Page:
Lexiscan is a prescription medication used in a cardiac nuclear stress test. It works by increasing blood flow in the coronary arteries. Lexiscan is given by IV in preparation for a myocardial perfusion imaging (MPI) test. This uses a special camera to take pictures of your heart, giving your doctor detailed information about blood flow into your heart.
If your doctor recommends a stress test with Lexiscan, it may reassure you to know that it’s a noninvasive test, meaning it doesn’t involve a surgical procedure.
Here’s how it works:
You’ll be awake the entire time, and either lying down or sitting up in a chair. Your heart rhythm, blood pressure, and oxygen levels will be monitored during the test.
A catheter (small needle) is placed in a vein in your arm. Lexiscan is injected through the catheter into your bloodstream within 10 seconds, followed immediately by a saline solution to clear the intravenous (IV) line. Lexiscan dilates the coronary arteries to allow increased blood flow to the heart.
10 to 20 seconds after the saline solution, a small dose of radioactive isotope imaging tracer material is injected into the catheter.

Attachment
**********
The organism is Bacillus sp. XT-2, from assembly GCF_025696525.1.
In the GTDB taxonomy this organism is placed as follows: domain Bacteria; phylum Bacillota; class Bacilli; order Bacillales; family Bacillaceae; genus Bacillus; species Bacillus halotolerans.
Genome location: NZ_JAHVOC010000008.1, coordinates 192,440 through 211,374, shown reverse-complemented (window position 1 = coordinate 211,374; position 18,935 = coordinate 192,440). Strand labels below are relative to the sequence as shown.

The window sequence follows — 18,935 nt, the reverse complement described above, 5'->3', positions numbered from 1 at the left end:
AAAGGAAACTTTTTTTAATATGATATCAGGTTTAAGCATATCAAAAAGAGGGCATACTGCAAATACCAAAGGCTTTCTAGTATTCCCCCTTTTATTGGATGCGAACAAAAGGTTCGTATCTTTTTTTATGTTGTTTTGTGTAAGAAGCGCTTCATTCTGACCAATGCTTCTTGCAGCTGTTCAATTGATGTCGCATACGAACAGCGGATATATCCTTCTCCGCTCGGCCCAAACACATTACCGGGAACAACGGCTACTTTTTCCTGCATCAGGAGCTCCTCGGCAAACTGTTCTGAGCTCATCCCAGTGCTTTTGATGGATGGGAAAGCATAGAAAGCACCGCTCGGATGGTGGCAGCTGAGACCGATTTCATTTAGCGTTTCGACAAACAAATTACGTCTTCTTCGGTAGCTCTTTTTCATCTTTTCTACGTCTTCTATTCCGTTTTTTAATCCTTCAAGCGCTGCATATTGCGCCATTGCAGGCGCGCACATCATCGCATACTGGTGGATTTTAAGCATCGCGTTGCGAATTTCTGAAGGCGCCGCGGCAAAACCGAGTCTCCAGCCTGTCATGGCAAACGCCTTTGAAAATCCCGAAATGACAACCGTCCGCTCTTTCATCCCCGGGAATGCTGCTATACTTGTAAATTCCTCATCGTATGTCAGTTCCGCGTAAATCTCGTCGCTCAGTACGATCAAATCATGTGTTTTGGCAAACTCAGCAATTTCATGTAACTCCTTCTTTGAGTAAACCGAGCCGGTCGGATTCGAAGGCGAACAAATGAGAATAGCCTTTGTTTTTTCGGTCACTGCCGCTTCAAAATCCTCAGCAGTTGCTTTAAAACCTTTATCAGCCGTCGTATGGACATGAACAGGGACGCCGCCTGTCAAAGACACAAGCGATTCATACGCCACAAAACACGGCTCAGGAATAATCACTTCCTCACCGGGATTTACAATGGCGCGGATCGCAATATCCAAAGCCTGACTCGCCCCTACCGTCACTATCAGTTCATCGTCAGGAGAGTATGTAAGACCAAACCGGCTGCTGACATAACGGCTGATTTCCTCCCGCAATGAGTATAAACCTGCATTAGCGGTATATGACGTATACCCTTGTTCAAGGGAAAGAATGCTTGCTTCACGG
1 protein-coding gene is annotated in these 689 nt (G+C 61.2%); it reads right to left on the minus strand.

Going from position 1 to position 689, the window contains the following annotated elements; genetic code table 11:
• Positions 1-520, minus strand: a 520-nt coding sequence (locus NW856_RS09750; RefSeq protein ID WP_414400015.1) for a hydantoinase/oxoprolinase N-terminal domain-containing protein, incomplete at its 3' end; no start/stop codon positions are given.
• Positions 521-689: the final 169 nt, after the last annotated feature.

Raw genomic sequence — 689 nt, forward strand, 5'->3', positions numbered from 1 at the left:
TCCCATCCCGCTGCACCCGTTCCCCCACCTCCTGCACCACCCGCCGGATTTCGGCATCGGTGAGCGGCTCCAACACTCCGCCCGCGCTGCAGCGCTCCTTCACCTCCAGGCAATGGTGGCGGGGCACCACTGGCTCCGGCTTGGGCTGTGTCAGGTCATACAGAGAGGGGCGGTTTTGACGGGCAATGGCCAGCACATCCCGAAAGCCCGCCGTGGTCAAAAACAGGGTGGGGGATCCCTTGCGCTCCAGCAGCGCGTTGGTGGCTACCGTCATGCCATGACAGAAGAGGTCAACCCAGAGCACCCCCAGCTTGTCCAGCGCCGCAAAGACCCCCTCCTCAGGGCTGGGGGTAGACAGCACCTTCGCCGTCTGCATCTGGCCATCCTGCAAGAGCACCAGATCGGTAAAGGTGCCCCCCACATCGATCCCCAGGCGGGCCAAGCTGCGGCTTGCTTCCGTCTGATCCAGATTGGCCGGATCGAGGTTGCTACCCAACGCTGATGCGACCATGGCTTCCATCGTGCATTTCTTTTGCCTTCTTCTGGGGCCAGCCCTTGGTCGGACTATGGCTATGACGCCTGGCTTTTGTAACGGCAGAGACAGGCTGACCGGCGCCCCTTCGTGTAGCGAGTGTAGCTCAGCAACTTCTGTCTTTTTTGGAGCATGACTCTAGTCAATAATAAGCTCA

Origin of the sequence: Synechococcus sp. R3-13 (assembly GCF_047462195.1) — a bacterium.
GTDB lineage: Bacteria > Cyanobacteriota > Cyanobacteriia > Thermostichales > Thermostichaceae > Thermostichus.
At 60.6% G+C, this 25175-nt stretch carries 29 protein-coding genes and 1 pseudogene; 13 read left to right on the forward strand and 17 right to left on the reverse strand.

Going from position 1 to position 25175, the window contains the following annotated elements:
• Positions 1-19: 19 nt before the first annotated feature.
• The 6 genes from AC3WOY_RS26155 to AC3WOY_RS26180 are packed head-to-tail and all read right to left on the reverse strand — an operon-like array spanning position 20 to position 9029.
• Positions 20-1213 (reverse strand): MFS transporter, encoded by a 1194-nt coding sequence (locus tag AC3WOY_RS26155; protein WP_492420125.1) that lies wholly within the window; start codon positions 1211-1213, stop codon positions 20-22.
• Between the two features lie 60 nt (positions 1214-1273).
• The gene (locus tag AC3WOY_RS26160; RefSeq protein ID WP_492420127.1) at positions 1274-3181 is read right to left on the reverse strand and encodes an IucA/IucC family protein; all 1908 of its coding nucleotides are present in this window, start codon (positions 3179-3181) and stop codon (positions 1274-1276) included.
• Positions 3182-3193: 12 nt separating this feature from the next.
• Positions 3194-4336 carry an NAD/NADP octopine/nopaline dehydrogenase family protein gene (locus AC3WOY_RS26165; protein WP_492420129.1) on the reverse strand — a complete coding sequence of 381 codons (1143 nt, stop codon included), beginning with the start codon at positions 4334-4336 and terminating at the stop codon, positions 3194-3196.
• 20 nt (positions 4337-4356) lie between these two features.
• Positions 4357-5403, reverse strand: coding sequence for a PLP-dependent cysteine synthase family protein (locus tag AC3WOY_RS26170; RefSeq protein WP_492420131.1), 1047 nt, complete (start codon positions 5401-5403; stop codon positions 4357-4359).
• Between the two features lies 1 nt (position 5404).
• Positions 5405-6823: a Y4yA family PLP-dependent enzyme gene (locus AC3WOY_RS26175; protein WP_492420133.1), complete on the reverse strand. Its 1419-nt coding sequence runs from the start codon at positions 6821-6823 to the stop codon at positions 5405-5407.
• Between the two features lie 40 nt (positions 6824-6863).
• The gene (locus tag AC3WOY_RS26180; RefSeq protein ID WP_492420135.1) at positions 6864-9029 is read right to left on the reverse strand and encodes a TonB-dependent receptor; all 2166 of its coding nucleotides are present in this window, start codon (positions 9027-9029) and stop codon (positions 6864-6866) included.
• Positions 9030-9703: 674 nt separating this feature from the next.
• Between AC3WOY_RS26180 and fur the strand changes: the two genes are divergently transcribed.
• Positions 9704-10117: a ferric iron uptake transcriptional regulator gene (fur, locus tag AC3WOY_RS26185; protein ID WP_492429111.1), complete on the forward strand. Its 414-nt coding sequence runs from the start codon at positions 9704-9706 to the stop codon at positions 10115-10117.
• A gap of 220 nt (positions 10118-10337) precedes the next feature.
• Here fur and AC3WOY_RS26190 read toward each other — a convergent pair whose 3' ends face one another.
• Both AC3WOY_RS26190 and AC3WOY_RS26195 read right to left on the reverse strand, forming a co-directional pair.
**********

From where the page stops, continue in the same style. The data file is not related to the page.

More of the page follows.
After the tracer is absorbed in your system and distributed in your arteries, a special camera will take detailed pictures of your heart. The pictures will show how well blood flows into your heart and if there are any areas of blockage. While you lie on your back with your arms above your head, the camera will take pictures for about 20 to 40 minutes.
One set of images will be taken when Lexiscan is active in your system, and a second set of images will be taken when you’re considered at rest.
Usually a nuclear cardiologist and sometimes a radiologist will review the images with the doctor who ordered the test. When you meet with your doctor, he or she will discuss the test results and the next steps you should take.